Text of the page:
Gender Identity In Children

1897 Words 8 Pages
Concealment of gender identity negatively affects a child’s future adult life in several aspects: psychologically, socially, and physically. It seems likely that a child is aware of his or her own gender identity by the age of 8, and to support this child’s realization is critical in helping a child understand. The ramifications of not aiding a child in their quest of gender identity is huge, leading to very high rates of dismal psychosocial outcomes. It is therefore necessary to aid in a child’s search of sexual identity and to help socially transition such kids for them to have a normal productive future. Many aspects of sexual identity will be touched on, ultimately showing that giving a child a sense of security in their sexual identity …show more content…
It was not until recently that sexual orientation and gender identity are referred to as different things. In turn these definitions need to be defined to better help understand the topic. “Gender identity refers to an individual’s innate sense of maleness or femaleness, or both, as well as to how those feelings and needs are internalized and how they are presented to others”(Israel 7). The important part of this definition is innate which may seem to some that it is indefinite. It is because most of us do not understand this issue, that we avoid and misconstrue it as something negative. “Stigmatization of the trans-community has led to a lumber of issues that have ostracized this group of individuals.” (Zimmerman 35) These group of individuals deserve basic human rights to privacy and independence something that every citizen in the United States have. Without these basic fundamental rights protected, it is difficult for any person to thrive in our world let alone someone with gender identity …show more content…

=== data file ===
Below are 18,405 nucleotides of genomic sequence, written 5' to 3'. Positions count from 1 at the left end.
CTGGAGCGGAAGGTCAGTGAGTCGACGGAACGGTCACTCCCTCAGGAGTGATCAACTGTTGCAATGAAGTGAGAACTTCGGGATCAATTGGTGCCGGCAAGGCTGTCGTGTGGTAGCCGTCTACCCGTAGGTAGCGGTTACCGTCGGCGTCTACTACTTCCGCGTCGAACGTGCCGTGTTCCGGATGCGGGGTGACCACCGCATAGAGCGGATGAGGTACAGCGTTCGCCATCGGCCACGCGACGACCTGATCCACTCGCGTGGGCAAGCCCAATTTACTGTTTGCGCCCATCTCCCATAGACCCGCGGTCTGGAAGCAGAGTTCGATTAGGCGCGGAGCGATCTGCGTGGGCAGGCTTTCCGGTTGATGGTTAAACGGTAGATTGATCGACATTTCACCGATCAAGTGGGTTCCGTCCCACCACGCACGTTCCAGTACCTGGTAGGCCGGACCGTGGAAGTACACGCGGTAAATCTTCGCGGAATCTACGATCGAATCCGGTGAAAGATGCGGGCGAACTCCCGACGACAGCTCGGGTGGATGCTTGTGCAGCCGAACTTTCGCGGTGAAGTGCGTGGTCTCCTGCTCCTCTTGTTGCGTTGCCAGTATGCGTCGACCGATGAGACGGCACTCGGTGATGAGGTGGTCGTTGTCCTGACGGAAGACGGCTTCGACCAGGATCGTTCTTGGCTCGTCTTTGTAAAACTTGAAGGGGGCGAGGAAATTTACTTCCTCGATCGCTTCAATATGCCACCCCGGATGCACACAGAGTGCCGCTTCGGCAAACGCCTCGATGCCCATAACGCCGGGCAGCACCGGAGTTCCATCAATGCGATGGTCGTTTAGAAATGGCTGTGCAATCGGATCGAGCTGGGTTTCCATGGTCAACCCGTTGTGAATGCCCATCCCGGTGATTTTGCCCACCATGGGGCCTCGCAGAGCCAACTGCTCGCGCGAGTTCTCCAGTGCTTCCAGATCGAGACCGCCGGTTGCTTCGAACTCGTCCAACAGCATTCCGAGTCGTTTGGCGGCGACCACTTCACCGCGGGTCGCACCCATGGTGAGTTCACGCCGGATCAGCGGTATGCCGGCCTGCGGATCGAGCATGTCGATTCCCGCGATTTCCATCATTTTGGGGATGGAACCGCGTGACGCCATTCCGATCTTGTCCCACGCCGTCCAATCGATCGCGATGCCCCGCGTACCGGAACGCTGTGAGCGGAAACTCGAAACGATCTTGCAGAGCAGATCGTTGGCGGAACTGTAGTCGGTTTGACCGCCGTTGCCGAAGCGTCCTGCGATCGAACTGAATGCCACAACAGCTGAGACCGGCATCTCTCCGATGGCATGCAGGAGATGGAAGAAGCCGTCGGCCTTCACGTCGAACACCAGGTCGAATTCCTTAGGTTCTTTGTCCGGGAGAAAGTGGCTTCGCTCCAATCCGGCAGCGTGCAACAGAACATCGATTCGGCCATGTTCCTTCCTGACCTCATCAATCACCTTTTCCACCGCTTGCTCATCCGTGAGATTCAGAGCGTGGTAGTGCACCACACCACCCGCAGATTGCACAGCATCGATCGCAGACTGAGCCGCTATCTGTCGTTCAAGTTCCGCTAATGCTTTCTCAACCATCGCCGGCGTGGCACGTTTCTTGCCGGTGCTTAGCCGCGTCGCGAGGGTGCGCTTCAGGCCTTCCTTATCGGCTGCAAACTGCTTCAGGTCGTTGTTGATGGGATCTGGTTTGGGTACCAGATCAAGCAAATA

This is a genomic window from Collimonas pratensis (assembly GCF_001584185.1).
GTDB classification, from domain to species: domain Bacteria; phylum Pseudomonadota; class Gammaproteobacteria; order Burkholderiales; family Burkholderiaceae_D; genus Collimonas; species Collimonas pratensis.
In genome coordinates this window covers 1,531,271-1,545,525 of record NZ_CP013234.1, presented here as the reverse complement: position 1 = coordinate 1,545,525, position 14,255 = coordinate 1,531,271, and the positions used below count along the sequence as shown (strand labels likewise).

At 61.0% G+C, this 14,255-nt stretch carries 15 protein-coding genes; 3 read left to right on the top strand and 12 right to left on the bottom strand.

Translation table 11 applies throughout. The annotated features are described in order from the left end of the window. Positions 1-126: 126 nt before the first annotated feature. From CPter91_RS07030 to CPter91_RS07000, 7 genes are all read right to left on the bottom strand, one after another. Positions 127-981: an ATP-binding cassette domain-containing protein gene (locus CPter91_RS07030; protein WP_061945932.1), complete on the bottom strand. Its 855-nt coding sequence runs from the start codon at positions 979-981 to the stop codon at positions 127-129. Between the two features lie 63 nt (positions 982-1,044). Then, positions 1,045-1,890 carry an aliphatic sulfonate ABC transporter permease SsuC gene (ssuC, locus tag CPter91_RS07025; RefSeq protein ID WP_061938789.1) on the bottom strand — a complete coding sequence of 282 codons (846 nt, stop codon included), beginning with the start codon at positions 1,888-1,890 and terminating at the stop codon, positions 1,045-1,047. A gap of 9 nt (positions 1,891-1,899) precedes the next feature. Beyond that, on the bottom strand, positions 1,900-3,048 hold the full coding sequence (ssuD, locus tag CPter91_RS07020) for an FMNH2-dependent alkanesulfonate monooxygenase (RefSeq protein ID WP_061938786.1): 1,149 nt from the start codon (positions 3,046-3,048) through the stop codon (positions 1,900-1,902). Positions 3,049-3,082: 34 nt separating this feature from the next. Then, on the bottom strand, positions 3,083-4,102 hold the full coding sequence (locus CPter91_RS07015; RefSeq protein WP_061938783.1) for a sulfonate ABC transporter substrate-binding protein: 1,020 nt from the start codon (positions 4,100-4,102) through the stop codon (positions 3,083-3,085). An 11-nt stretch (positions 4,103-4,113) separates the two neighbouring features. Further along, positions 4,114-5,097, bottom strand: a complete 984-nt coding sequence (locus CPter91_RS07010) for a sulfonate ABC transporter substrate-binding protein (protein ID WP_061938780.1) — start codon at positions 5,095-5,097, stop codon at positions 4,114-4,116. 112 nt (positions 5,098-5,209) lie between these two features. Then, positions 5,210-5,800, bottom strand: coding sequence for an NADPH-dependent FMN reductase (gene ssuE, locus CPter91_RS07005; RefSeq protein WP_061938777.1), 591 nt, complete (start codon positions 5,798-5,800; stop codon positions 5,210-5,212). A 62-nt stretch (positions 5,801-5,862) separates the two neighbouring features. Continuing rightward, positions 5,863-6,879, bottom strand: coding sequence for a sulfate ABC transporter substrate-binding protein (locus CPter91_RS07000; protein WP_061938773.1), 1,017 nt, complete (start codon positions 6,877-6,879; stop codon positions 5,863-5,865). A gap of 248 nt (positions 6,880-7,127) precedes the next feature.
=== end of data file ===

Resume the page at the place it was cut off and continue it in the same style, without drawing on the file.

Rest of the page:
It is not unlikely that to understand how transgender children can grow up with lower rates of psychopathology issues we look at these same two things. Reassuring of parental acceptance is a huge step towards the problem. Education of this topic for most parents is minimal, medical professionals have equally little information, making solutions improvisational in most cases. It is likely that the parent will be ignorant of the situation as well as the child effectively concealing conflicting feelings. Psychological pressure on the child is huge. Most feel “something is wrong with them” (Helen 29). Not all parents can be understanding of a child that is different. Many parents have religious conflicts, moral conflicts, and conservative view conflicts, that shun transgender ideas. These parents did not grow up in a society where transgender ideas were an issue. Many parents stay ignorant, and are unsupportive with children being “transgender.” With growing doubt from everyone, their parents included, most transgender children withdraw into themselves and are therefore unable to grow socially accepted. This withdrawing is critical in transgender children’s high likelihood of poor psychosocial outcomes. It is not uncommon for children in poverty or abandoned homeless children to feel these same

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